Continued

Sty

I might have mentioned before that the great designer was at his/her constructive best when the eye was being put together.  Every little consideration was taken into account.  For example, we know that the production of fluids to moisten the exposed surface of the eye is continuous.  If, because of emotional stress, say, there is a profusion of fluid production from some special (lachrymal) glands, then we have tears overflowing.  Of course, there are canals to lead off the excess fluid into the nostrils (that’s why we sniffle when we cry).

Under normal conditions, the fluids that are secreted are well catered for by these run-off canals/ducts.  However, there is another mechanism to prevent the overflow of liquid secretion.  There is an oily barrier to prevent the overflow of secretion, leading the latter to the drainage ducts.  This oily barrier is in the form of a secretion which comes from several glands that have their exit aperture on the edge (margin) of the eyelids.

These glands secrete an oily material which prevents the lubricating liquid from overflowing the eyelids.  Sometimes, however, these glands can become infected or micro-particles can physically constrain their fucntion.  They then swell and become inflamed (red).  Pus develops in these minute glands.  What we have then is a mini- (microscopic) abscess.  And that is what a sty is: a mini-abscess of the glands on the edge of the eyelid.

Treatment

As usual, we should strive to ripen the abscess.  This can be achieved with hot compresses on the eye.  The ripened mini-abscess will soon rupture and all the pus will flow out.  One can use antibiotics to stem the infection.  In the days of my youth (in Jurassic times) my mother swore by a yellow tube of something called ‘Golden Eye Ointment.’  I don’t know what it contained, penicillin maybe.  Whatever it was, it worked.

Later in life, I have seen myriad antibiotic eye ointments, creams, solutions – some containing vitamin A (which is supposed to be good for eye function – but mini-abscesses?) I detest using antibiotics for every little health problem.  So, in this case I will advise that the hot compresses be used and after the rupture of the sty, we can bathe the affected eyelid with a cleansing/soothing lotion.  Always use a clean (sterilized) cotton ball to wipe the discharge away.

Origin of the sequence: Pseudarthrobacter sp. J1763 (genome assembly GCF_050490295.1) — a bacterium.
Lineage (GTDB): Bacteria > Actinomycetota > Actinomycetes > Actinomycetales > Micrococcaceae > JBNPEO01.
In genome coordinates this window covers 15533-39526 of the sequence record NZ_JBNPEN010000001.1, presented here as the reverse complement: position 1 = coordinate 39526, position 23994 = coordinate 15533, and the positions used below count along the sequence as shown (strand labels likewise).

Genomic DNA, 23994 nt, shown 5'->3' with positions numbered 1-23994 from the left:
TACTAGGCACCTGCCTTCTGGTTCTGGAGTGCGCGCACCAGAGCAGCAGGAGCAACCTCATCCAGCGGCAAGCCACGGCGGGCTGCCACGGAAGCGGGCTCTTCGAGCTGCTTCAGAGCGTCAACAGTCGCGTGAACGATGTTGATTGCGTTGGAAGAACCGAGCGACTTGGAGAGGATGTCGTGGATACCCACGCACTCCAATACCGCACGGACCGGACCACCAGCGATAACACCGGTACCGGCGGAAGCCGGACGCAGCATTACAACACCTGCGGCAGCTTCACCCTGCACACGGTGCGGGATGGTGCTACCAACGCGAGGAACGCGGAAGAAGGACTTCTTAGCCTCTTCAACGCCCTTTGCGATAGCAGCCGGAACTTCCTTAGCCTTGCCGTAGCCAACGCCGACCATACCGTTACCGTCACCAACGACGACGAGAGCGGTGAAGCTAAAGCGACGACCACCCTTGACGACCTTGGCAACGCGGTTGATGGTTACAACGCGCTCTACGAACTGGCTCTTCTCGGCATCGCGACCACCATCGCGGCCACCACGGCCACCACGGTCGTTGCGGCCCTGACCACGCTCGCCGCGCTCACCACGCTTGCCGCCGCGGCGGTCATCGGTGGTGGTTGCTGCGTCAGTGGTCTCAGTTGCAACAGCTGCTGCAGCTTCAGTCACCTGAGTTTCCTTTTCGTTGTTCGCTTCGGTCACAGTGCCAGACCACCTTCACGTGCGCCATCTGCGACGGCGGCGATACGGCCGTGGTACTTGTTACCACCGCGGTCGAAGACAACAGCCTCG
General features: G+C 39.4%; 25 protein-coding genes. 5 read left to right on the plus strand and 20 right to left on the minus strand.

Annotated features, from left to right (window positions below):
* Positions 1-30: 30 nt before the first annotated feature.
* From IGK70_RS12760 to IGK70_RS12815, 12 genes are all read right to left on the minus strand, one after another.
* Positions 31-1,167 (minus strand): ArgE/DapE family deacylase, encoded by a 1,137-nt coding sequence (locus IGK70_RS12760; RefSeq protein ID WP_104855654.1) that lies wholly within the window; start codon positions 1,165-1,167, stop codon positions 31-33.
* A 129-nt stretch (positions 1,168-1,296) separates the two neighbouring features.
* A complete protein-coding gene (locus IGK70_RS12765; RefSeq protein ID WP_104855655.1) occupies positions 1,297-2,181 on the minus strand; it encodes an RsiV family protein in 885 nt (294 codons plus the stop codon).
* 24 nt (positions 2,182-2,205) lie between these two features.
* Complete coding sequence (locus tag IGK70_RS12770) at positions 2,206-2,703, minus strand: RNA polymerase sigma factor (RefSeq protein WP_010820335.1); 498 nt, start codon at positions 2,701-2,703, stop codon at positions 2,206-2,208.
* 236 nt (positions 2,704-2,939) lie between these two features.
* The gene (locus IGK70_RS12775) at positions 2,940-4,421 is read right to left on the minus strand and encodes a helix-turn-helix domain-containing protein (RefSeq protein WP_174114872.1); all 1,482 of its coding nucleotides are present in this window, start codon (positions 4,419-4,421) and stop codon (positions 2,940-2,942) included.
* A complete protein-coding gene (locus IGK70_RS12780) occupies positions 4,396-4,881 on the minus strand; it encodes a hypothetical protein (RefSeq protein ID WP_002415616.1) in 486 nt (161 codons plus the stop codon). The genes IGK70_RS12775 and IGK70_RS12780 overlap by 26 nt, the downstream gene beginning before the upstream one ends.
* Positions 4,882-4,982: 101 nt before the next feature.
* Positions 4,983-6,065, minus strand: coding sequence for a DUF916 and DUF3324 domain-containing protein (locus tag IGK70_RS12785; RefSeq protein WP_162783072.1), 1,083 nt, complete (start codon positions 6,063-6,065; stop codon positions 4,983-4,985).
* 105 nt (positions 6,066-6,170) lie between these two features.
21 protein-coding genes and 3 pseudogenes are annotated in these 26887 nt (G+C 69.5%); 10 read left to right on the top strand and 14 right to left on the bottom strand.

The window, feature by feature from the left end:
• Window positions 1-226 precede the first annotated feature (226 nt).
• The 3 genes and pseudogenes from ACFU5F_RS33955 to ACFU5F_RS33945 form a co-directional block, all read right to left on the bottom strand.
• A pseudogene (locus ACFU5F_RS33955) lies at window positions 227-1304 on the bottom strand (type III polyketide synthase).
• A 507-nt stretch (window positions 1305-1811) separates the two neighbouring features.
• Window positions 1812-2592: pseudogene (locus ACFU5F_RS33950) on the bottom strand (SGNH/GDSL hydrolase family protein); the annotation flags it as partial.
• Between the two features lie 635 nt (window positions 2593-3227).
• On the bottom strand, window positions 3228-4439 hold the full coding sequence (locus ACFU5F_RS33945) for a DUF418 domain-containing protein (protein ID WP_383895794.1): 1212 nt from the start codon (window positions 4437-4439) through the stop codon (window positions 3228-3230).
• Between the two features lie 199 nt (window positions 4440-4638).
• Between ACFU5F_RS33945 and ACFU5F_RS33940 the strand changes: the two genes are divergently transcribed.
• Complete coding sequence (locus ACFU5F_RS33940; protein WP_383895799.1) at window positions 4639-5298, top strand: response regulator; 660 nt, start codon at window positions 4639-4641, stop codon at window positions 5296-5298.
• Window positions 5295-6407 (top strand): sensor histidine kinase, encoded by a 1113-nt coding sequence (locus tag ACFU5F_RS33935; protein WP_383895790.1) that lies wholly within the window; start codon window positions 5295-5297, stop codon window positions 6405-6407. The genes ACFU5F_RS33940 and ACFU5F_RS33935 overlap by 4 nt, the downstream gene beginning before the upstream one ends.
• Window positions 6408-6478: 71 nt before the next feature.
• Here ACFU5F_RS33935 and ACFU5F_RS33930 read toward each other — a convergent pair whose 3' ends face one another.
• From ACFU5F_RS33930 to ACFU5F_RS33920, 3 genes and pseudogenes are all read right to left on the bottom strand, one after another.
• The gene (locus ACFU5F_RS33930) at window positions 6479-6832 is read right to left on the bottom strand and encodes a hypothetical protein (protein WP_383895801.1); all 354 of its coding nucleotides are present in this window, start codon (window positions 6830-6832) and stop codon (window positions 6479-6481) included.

If the problem persists one could use the antibiotic/anti-inflammatory eye drops – three drops on the infected eyelid margin, thrice daily.  Most antibiotic eye drops now have the advantage of containing an anti-inflammatory component as well.

I should mention, in passing, that in some dogs (white Poodles, for example) there exists some big white bumps along the eyelid margin.  They are quite unsightly.  These lumps are caused by an accumulation of thickened secretion.  Just squeeze the lump and express the thick mass of substance.  That should do the trick.  If not, you may wish to revert to the advice given above for stys.

Enjoy the coming week!

Have a safe, enjoyable and accident free Mashramani!

Please implement disease preventative measures (vaccinations, routine dewormings, monthly anti-heartworm medication, etc) and adopt-a-pet from the GSPCA’s Animal Clinic and Shelter at Robb Street and Orange Walk, if you have the wherewithal to care well for the animals.  Do not stray your unwanted pets, take them to the GSPCA’s Clinic and Shelter instead.  If you see anyone being cruel to an animal, or if you need any technical information, please get in touch with the Clinic and Shelter by calling 226-4237.

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